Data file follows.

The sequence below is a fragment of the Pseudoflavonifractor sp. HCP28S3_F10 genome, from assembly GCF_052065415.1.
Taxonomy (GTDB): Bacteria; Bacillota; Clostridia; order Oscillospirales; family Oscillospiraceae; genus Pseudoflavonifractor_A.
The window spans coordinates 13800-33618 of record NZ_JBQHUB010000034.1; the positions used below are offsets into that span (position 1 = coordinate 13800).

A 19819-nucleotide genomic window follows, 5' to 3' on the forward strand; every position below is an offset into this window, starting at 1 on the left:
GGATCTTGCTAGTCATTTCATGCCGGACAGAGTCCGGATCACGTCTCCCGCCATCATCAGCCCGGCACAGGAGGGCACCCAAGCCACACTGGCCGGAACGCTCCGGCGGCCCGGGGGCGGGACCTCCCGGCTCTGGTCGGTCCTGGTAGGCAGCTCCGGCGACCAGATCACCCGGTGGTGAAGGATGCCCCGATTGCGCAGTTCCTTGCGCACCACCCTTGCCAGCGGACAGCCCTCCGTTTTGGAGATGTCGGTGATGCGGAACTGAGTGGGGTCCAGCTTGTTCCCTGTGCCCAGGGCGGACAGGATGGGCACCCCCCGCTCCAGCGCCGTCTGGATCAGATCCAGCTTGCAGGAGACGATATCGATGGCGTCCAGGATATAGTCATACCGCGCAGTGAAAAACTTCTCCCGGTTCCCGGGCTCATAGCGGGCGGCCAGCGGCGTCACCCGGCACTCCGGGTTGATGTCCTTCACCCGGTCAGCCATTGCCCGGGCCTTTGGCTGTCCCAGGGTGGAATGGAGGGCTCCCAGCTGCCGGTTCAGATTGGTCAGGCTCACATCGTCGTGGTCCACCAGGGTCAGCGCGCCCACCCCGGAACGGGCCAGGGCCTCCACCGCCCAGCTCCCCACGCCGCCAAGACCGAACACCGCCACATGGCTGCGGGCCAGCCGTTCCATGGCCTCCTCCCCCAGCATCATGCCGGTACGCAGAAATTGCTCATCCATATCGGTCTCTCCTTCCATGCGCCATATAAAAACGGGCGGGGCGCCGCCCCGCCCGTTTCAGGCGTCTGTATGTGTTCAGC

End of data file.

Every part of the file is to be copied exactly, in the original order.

The sequence below is a fragment of the Pseudoflavonifractor sp. HCP28S3_F10 genome, from assembly GCF_052065415.1.
Taxonomy (GTDB): Bacteria; Bacillota; Clostridia; order Oscillospirales; family Oscillospiraceae; genus Pseudoflavonifractor_A.
The window spans coordinates 13800-33618 of record NZ_JBQHUB010000034.1; the positions used below are offsets into that span (position 1 = coordinate 13800).

A 19819-nucleotide genomic window follows, 5' to 3' on the forward strand; every position below is an offset into this window, starting at 1 on the left:
GGATCTTGCTAGTCATTTCATGCCGGACAGAGTCCGGATCACGTCTCCCGCCATCATCAGCCCGGCACAGGAGGGCACCCAAGCCACACTGGCCGGAACGCTCCGGCGGCCCGGGGGCGGGACCTCCCGGCTCTGGTCGGTCCTGGTAGGCAGCTCCGGCGACCAGATCACCCGGTGGTGAAGGATGCCCCGATTGCGCAGTTCCTTGCGCACCACCCTTGCCAGCGGACAGCCCTCCGTTTTGGAGATGTCGGTGATGCGGAACTGAGTGGGGTCCAGCTTGTTCCCTGTGCCCAGGGCGGACAGGATGGGCACCCCCCGCTCCAGCGCCGTCTGGATCAGATCCAGCTTGCAGGAGACGATATCGATGGCGTCCAGGATATAGTCATACCGCGCAGTGAAAAACTTCTCCCGGTTCCCGGGCTCATAGCGGGCGGCCAGCGGCGTCACCCGGCACTCCGGGTTGATGTCCTTCACCCGGTCAGCCATTGCCCGGGCCTTTGGCTGTCCCAGGGTGGAATGGAGGGCTCCCAGCTGCCGGTTCAGATTGGTCAGGCTCACATCGTCGTGGTCCACCAGGGTCAGCGCGCCCACCCCGGAACGGGCCAGGGCCTCCACCGCCCAGCTCCCCACGCCGCCAAGACCGAACACCGCCACATGGCTGCGGGCCAGCCGTTCCATGGCCTCCTCCCCCAGCATCATGCCGGTACGCAGAAATTGCTCATCCATATCGGTCTCTCCTTCCATGCGCCATATAAAAACGGGCGGGGCGCCGCCCCGCCCGTTTCAGGCGTCTGTATGTGTTCAGC